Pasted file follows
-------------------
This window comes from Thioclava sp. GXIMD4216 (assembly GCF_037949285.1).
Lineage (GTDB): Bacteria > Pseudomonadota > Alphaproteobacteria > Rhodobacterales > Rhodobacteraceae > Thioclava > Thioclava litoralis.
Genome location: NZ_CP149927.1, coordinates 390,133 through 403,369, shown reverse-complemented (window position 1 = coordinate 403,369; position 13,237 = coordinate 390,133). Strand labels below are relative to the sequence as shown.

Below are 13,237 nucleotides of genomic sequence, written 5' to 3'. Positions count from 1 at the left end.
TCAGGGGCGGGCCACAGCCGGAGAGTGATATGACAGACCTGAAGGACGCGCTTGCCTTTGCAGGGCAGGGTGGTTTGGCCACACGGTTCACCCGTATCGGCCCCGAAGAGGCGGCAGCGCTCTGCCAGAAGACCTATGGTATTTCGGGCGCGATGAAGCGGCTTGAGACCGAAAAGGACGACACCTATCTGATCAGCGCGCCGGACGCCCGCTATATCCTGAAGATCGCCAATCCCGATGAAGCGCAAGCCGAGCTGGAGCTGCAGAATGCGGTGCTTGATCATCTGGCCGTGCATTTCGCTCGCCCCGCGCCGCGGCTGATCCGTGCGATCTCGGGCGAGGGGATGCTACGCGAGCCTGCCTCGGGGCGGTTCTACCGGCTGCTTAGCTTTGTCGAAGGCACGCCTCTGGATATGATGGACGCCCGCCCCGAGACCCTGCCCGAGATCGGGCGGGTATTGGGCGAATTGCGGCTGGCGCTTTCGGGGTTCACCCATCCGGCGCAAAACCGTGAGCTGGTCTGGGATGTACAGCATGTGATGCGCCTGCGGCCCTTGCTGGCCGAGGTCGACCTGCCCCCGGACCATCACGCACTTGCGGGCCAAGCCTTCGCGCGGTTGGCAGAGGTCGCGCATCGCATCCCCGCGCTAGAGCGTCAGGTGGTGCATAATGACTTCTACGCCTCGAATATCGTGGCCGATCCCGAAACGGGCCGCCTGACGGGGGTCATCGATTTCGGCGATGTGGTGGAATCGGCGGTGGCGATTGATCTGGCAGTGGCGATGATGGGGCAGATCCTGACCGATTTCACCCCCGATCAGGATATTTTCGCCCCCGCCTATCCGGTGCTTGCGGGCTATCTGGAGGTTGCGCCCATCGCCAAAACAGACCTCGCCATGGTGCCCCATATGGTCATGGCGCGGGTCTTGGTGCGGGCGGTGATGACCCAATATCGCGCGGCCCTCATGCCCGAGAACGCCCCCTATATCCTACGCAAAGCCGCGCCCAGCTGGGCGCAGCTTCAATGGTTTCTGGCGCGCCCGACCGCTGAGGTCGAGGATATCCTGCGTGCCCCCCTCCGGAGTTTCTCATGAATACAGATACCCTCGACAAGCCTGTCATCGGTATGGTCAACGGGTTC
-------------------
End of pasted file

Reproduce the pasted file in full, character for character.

This window comes from Thioclava sp. GXIMD4216 (assembly GCF_037949285.1).
Lineage (GTDB): Bacteria > Pseudomonadota > Alphaproteobacteria > Rhodobacterales > Rhodobacteraceae > Thioclava > Thioclava litoralis.
Genome location: NZ_CP149927.1, coordinates 390,133 through 403,369, shown reverse-complemented (window position 1 = coordinate 403,369; position 13,237 = coordinate 390,133). Strand labels below are relative to the sequence as shown.

Below are 13,237 nucleotides of genomic sequence, written 5' to 3'. Positions count from 1 at the left end.
TCAGGGGCGGGCCACAGCCGGAGAGTGATATGACAGACCTGAAGGACGCGCTTGCCTTTGCAGGGCAGGGTGGTTTGGCCACACGGTTCACCCGTATCGGCCCCGAAGAGGCGGCAGCGCTCTGCCAGAAGACCTATGGTATTTCGGGCGCGATGAAGCGGCTTGAGACCGAAAAGGACGACACCTATCTGATCAGCGCGCCGGACGCCCGCTATATCCTGAAGATCGCCAATCCCGATGAAGCGCAAGCCGAGCTGGAGCTGCAGAATGCGGTGCTTGATCATCTGGCCGTGCATTTCGCTCGCCCCGCGCCGCGGCTGATCCGTGCGATCTCGGGCGAGGGGATGCTACGCGAGCCTGCCTCGGGGCGGTTCTACCGGCTGCTTAGCTTTGTCGAAGGCACGCCTCTGGATATGATGGACGCCCGCCCCGAGACCCTGCCCGAGATCGGGCGGGTATTGGGCGAATTGCGGCTGGCGCTTTCGGGGTTCACCCATCCGGCGCAAAACCGTGAGCTGGTCTGGGATGTACAGCATGTGATGCGCCTGCGGCCCTTGCTGGCCGAGGTCGACCTGCCCCCGGACCATCACGCACTTGCGGGCCAAGCCTTCGCGCGGTTGGCAGAGGTCGCGCATCGCATCCCCGCGCTAGAGCGTCAGGTGGTGCATAATGACTTCTACGCCTCGAATATCGTGGCCGATCCCGAAACGGGCCGCCTGACGGGGGTCATCGATTTCGGCGATGTGGTGGAATCGGCGGTGGCGATTGATCTGGCAGTGGCGATGATGGGGCAGATCCTGACCGATTTCACCCCCGATCAGGATATTTTCGCCCCCGCCTATCCGGTGCTTGCGGGCTATCTGGAGGTTGCGCCCATCGCCAAAACAGACCTCGCCATGGTGCCCCATATGGTCATGGCGCGGGTCTTGGTGCGGGCGGTGATGACCCAATATCGCGCGGCCCTCATGCCCGAGAACGCCCCCTATATCCTACGCAAAGCCGCGCCCAGCTGGGCGCAGCTTCAATGGTTTCTGGCGCGCCCGACCGCTGAGGTCGAGGATATCCTGCGTGCCCCCCTCCGGAGTTTCTCATGAATACAGATACCCTCGACAAGCCTGTCATCGGTATGGTCAACGGGTTC